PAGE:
Fans reminded of the dangers and penalties of smoke grenades, flares and fireworks
Police in Northampton are still working on a campaign to warn football fans about the dangers and penalties of smoke grenades, flares and fireworks – known as ‘pyros’.
Nationally, there is a growing trend of football supporters taking ‘pyros’ into football matches in the belief their use creates a more exciting atmosphere and a ‘buzz’ around the ground.
In reality, they pose a danger to everyone in the stadium and it is a criminal offence to enter or attempt to enter a stadium while in possession of fireworks, smoke grenades or other ‘pyro’ and to set them off in a public place.
PC Nick Price from Northamptonshire Police is hoping the continuing campaign, following on from a ‘pyro amnesty’ trial at four games held at Sixfields stadium last season, will make supporters more aware of the potential dangers and the criminal consequences of using ‘pyros’, and ultimately stop people bringing them into the stadium.
Nick is again working on the current campaign with Alison Gurden, a barrister specialising in football supporter law and football policing, Northampton Town football club and colleagues from Northamptonshire Fire and Rescue.
He said: “We’ve been increasingly concerned about the growing use of ‘pyros’ at football games across the country and, although we’ve only had one incident at Sixfields so far this season, we still want to prevent more from happening.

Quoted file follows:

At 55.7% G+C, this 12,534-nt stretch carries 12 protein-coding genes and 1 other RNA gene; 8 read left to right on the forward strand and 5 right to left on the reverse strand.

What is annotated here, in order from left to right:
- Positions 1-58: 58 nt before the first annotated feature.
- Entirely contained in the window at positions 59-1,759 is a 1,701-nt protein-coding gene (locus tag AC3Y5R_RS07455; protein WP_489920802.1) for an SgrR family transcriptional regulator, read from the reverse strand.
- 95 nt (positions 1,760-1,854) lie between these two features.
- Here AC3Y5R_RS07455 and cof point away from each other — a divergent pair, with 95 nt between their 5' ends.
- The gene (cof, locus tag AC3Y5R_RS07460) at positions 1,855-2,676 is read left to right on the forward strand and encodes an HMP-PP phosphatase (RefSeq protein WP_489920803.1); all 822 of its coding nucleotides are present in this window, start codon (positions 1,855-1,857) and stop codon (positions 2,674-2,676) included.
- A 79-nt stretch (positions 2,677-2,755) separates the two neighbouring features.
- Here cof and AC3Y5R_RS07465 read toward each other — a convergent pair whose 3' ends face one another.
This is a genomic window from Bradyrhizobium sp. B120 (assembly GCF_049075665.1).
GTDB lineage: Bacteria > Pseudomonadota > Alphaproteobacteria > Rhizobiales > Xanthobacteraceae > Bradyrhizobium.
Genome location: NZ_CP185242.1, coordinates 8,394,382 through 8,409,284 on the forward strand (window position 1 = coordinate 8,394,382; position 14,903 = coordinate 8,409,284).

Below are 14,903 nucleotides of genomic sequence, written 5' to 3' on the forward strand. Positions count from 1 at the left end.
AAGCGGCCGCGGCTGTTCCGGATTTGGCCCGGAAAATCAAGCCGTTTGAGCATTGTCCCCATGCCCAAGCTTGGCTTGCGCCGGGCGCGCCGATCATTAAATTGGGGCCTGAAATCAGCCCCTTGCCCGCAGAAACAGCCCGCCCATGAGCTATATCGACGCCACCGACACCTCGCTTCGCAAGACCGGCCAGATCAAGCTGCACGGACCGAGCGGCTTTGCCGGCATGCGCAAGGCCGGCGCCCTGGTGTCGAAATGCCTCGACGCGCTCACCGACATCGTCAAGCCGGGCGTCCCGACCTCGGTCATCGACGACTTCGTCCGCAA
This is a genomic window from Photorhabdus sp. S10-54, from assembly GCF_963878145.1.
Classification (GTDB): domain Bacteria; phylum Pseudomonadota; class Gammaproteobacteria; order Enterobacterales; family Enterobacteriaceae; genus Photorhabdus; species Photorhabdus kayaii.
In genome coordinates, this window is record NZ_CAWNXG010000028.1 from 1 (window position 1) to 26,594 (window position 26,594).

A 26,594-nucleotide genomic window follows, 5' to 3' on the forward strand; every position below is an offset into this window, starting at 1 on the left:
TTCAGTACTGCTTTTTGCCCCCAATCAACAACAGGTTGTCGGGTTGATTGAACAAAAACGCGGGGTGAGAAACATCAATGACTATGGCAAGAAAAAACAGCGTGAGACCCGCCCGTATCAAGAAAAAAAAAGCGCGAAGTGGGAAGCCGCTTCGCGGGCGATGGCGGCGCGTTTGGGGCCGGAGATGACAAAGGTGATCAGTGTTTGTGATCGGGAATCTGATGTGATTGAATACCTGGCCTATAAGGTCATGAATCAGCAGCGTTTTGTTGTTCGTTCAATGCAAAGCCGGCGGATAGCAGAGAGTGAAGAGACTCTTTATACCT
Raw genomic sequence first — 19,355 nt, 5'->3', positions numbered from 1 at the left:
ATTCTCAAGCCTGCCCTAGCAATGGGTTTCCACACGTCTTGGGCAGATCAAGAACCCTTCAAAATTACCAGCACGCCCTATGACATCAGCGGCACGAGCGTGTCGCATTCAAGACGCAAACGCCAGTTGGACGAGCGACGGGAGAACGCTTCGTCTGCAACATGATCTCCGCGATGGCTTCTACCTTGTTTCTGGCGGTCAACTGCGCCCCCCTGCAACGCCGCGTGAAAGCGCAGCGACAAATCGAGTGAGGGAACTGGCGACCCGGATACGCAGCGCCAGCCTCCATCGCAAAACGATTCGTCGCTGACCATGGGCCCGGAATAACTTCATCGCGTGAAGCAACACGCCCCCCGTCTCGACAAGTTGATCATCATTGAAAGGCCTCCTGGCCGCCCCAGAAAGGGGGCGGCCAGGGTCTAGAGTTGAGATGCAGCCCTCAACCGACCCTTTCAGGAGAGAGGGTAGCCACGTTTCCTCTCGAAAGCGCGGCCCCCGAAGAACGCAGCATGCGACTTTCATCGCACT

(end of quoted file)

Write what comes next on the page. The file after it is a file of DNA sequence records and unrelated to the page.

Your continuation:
“We need people to understand the potential dangers and also realise that possession and use of ‘pyros’ in a public place is a serious criminal offence that could even result in a prison sentence.
“We’ve noticed discussion on social media about the difference between a smoke grenade and a flare or firework. The general view of supporters appears to be that smoke grenades are a 'bit of fun' whereas there is a general acceptance that the use of flares in a stadium environment is dangerous.
However, smoke grenades can also be dangerous and to set them off in a public place is illegal.
“It is also an offence for anyone under the age of 18 to be in possession of ‘pyro’ in a public place and there is some evidence to suggest that young people are being bullied into taking smoke grenades into football games against their will.
“If they are caught, they risk getting criminal record and even a caution will stay on their record, meaning it could affect their employment prospects for years to come.
“We’ll be highlighting the law relating to the possession and use of ‘pyro’ at specific football matches, through leaflets and social media, throughout the 2014/2015 season. At specific matches, we’ll be putting bins outside the stadium to allow supporters to safely dispose of any ‘pyro’ prior to entering the stadium.”
In the 2013/14 season there were five incidents of ‘pyro’ being used at Sixfields. So far this season, there has been one incident. The ‘surrender’ bins will be used at the Oxford United game with more fixtures to be identified.